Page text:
Another important issue from this 1992 article about network analysis is the limitation of computing power and technological foresight. Due to the computing power limit, only simple shortest path between nodes can be compute in euclidean distance, which in most of the case, will hit obstacle in real-life practice, due to multiple physical, social, and cultural barrier. The issue with technological foresight is that although network analysis itself does not necessarily require geographical coordinate to perform. Or in other words, network analysis itself is not limited by geographic coordinate system or projection. However, nowadays, when we apply network analysis on more advanced use, like GPS tracking, navigation, even real-time traffic monitoring/dispatch, the geographic side of network analysis just cannot be totally ignored, and sometimes rather necessary.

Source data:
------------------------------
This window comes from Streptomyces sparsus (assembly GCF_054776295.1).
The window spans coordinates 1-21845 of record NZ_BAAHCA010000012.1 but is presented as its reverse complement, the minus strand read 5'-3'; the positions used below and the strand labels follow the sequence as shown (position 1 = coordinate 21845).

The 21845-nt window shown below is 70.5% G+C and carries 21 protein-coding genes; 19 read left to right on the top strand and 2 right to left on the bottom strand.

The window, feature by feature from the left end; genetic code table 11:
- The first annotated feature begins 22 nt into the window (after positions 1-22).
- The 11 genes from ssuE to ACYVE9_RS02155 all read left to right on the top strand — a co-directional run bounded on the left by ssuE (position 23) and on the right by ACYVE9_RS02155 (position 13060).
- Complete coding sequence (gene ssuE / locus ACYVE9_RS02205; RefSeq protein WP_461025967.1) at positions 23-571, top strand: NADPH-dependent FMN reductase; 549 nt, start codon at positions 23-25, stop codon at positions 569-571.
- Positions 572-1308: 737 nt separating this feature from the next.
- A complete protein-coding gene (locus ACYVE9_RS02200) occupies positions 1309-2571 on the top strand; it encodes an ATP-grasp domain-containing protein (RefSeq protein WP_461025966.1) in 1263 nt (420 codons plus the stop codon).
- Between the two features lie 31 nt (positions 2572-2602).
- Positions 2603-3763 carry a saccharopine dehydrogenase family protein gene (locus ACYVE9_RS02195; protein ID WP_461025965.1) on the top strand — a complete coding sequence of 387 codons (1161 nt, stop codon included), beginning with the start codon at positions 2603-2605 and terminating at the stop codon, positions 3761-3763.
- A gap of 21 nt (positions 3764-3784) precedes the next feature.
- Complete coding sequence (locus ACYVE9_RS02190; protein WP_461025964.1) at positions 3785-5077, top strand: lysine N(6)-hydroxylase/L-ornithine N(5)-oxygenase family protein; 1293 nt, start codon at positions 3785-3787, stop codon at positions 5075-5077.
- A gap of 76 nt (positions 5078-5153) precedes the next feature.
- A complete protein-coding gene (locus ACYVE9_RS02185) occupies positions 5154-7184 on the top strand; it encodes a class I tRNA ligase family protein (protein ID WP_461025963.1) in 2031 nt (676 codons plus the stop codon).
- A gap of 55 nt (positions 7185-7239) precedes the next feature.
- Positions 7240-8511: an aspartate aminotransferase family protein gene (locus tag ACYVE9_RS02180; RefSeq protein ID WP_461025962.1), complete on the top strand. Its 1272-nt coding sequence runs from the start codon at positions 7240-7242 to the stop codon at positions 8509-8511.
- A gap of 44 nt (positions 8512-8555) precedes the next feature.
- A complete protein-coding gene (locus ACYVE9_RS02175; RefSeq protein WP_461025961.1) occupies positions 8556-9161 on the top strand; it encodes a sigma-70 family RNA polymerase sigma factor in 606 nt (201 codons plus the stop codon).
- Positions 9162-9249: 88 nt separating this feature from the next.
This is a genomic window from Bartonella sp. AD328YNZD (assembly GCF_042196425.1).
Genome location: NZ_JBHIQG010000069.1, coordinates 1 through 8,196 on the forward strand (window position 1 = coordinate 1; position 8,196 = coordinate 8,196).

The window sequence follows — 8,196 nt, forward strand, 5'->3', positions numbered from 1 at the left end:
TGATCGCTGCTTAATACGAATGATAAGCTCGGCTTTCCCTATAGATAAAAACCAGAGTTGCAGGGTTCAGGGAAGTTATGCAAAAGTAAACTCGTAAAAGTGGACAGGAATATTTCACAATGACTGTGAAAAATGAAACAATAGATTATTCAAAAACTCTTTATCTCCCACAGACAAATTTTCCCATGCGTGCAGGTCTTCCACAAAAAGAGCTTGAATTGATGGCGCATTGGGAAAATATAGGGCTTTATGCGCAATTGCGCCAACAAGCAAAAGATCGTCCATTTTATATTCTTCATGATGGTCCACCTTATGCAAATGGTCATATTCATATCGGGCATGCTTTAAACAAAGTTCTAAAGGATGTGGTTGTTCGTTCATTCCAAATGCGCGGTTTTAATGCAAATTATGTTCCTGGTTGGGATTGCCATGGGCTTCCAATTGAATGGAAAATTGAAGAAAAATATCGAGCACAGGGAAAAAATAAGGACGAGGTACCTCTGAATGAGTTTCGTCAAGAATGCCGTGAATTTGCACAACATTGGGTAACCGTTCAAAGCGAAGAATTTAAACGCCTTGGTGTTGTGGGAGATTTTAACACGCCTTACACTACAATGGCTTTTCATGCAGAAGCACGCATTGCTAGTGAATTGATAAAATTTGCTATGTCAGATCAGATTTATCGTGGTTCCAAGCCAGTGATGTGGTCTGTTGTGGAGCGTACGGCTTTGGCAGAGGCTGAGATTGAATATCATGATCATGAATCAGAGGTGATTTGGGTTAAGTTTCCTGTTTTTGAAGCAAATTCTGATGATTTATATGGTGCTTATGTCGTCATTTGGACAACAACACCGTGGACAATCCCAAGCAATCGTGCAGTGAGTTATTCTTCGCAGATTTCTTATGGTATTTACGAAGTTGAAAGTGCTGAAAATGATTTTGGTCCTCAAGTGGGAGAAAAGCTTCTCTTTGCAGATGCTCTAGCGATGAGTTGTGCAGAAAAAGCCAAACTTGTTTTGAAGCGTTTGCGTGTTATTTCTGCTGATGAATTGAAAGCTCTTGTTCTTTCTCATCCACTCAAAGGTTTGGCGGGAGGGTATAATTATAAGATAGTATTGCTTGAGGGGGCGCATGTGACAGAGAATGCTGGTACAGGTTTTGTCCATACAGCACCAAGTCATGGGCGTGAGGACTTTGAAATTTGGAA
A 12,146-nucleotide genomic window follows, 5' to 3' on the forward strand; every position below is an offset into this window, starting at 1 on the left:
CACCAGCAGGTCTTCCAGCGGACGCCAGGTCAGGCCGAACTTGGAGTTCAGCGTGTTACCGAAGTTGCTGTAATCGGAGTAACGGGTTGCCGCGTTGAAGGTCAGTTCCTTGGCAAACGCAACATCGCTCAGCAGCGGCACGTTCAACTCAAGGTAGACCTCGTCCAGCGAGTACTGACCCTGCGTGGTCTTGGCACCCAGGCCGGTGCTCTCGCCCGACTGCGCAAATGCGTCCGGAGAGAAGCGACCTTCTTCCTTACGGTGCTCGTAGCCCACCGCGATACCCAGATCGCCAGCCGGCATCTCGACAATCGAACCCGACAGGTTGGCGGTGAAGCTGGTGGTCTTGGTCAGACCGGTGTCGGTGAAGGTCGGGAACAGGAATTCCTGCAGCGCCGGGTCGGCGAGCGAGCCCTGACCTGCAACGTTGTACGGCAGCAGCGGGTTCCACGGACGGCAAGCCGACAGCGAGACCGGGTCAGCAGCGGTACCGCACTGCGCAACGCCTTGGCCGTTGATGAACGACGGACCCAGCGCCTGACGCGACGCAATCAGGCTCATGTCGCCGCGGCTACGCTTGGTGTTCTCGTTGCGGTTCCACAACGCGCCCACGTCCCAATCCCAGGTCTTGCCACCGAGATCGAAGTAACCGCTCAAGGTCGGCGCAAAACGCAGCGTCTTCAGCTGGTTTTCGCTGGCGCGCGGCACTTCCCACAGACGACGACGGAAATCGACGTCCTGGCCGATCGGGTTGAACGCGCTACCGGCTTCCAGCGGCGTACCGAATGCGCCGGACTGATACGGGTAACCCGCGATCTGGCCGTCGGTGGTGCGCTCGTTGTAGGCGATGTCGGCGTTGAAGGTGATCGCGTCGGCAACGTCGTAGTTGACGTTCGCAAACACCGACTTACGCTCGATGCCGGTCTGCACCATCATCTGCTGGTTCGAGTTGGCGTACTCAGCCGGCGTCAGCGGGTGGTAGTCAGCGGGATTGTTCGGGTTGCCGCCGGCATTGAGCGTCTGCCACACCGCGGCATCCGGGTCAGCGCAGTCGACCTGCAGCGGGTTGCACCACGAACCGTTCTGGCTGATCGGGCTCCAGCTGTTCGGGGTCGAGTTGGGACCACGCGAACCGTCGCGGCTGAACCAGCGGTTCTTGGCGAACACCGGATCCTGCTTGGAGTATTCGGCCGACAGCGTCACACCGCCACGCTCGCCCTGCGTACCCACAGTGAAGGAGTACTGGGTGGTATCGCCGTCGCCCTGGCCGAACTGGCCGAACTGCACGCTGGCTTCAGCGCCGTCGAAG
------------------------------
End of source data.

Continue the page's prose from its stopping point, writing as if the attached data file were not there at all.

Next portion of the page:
Thoughts on “Spatial data mining and geographic knowledge discovery – An introduction”

Saturday, October 19th, 2019

In “Spatial data mining and geographic knowledge discovery – An introduction”, Mennis and Guo articulates the four main methods used in spatial data mining, namely the spatial classification method, spatial association rule mining, spatial clustering and geovisualization, while also explaining the challenges linked with the spatial data mining process.

Although it is true that spatial data mining technologies have greatly evolved over the last few decades, it is always the case that the law is always trailing technological advances, which may allow unethical uses that could compromise the privacy of certain service users, especially from the private sector. While the methods presented in this article seem to be appropriate for many different cases, it could be raised that a partitioning spatial clustering method, which is non-overlapping, might assign a data item to cluster ‘x‘ even though it could have equally been assigned to a cluster ‘y‘, something that could change from one iteration to another.